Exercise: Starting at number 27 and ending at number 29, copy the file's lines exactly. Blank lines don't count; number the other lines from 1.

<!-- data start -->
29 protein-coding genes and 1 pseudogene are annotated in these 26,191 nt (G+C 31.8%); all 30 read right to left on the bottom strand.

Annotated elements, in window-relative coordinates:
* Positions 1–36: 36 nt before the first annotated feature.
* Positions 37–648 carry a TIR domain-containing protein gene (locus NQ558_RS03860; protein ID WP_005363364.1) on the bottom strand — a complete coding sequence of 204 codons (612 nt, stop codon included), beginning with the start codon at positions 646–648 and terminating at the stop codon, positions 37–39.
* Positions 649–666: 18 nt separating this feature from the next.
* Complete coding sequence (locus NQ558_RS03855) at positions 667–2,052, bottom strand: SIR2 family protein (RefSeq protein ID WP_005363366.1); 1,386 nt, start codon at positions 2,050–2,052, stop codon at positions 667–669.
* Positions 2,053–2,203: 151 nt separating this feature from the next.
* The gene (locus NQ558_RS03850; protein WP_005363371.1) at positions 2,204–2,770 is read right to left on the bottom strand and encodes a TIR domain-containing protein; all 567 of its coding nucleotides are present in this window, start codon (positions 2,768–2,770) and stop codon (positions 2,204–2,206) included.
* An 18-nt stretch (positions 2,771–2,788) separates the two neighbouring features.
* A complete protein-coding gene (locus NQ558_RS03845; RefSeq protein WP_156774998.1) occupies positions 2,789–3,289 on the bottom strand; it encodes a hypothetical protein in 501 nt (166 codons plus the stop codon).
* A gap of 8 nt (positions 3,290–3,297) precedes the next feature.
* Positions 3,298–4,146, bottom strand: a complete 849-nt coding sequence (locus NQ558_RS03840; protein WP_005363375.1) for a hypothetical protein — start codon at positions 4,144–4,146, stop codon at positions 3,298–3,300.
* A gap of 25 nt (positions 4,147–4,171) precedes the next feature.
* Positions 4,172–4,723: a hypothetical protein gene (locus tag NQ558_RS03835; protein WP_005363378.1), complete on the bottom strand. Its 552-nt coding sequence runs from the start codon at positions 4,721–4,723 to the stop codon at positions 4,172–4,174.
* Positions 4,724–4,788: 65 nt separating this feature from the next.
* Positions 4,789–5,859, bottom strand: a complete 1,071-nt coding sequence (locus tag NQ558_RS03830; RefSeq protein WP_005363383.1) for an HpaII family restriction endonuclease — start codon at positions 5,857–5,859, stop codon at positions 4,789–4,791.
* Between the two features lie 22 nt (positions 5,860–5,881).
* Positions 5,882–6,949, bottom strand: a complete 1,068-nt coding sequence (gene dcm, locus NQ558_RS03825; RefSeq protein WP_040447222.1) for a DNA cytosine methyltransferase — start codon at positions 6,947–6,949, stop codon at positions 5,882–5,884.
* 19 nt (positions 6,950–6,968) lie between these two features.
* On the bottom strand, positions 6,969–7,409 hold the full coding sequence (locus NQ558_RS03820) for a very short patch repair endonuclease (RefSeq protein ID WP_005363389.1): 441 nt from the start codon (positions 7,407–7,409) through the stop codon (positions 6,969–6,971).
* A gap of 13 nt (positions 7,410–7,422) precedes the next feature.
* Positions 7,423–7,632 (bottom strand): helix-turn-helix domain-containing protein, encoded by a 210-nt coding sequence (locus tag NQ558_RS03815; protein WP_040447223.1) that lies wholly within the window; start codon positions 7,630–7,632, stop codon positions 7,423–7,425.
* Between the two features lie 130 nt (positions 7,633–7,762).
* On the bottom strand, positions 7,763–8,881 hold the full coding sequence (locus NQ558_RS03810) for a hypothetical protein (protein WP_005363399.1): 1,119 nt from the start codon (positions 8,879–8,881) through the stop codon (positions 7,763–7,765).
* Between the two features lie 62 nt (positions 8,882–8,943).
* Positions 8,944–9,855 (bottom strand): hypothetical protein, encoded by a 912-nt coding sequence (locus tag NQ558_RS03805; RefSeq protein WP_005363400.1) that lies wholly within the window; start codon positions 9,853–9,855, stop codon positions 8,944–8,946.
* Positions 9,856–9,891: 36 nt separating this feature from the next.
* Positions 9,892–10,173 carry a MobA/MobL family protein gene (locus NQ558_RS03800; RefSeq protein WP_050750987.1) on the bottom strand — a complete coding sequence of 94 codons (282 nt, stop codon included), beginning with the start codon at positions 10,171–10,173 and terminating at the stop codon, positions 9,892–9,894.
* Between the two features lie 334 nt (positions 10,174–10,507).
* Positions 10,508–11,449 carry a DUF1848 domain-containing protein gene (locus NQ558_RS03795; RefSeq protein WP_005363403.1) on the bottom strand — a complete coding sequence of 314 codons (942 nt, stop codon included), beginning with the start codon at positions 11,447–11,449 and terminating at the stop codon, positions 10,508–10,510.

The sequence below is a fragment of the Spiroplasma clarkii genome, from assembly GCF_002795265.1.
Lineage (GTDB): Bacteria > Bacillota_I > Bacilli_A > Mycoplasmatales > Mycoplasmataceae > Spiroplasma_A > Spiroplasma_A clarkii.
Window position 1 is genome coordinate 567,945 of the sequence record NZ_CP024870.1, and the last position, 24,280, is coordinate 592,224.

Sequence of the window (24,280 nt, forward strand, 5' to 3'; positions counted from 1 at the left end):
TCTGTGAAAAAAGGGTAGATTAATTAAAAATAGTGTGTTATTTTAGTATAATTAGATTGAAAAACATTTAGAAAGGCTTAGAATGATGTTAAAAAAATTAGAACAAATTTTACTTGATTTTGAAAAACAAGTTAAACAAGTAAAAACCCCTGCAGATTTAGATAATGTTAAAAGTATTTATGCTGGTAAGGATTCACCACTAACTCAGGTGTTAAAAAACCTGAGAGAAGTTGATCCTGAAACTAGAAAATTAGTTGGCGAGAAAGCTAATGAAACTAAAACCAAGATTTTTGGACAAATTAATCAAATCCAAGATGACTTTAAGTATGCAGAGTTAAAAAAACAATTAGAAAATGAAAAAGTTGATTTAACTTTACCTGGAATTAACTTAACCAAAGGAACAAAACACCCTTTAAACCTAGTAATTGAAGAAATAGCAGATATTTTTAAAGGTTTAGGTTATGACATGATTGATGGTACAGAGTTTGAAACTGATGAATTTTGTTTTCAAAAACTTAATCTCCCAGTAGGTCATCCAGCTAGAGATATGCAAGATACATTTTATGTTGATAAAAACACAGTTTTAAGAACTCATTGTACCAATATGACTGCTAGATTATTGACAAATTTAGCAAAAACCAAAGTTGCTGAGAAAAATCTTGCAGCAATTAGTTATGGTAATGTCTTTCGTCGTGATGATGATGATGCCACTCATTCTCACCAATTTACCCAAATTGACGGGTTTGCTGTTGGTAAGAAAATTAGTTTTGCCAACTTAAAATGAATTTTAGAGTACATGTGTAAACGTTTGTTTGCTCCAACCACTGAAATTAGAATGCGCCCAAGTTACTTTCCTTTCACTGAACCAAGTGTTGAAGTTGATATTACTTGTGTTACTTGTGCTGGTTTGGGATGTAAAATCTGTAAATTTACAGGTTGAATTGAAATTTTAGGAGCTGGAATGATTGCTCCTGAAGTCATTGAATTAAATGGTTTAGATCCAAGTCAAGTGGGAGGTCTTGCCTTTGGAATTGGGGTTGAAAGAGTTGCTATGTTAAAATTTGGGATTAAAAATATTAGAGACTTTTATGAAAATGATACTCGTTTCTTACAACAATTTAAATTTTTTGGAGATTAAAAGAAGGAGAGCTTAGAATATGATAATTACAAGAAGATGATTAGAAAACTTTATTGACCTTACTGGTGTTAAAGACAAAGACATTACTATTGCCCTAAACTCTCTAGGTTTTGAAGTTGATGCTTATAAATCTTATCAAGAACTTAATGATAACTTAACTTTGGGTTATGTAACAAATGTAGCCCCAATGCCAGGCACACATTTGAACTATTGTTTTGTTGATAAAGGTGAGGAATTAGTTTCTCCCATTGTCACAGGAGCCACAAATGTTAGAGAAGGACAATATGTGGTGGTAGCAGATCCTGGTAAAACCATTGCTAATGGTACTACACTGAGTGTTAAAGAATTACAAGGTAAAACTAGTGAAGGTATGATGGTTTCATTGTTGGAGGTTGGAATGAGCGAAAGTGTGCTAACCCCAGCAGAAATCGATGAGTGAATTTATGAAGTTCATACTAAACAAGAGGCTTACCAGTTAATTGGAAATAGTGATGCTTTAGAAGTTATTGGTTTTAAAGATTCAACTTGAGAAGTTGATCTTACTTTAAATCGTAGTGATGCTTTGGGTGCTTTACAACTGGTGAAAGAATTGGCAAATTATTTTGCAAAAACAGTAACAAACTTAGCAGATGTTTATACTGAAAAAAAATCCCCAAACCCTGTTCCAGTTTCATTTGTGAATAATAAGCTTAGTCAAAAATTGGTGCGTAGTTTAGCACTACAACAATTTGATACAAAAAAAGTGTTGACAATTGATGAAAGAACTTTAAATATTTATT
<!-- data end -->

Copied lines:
* Positions 9,856–9,891: 36 nt separating this feature from the next.
* Positions 9,892–10,173 carry a MobA/MobL family protein gene (locus NQ558_RS03800; RefSeq protein WP_050750987.1) on the bottom strand — a complete coding sequence of 94 codons (282 nt, stop codon included), beginning with the start codon at positions 10,171–10,173 and terminating at the stop codon, positions 9,892–9,894.
* Between the two features lie 334 nt (positions 10,174–10,507).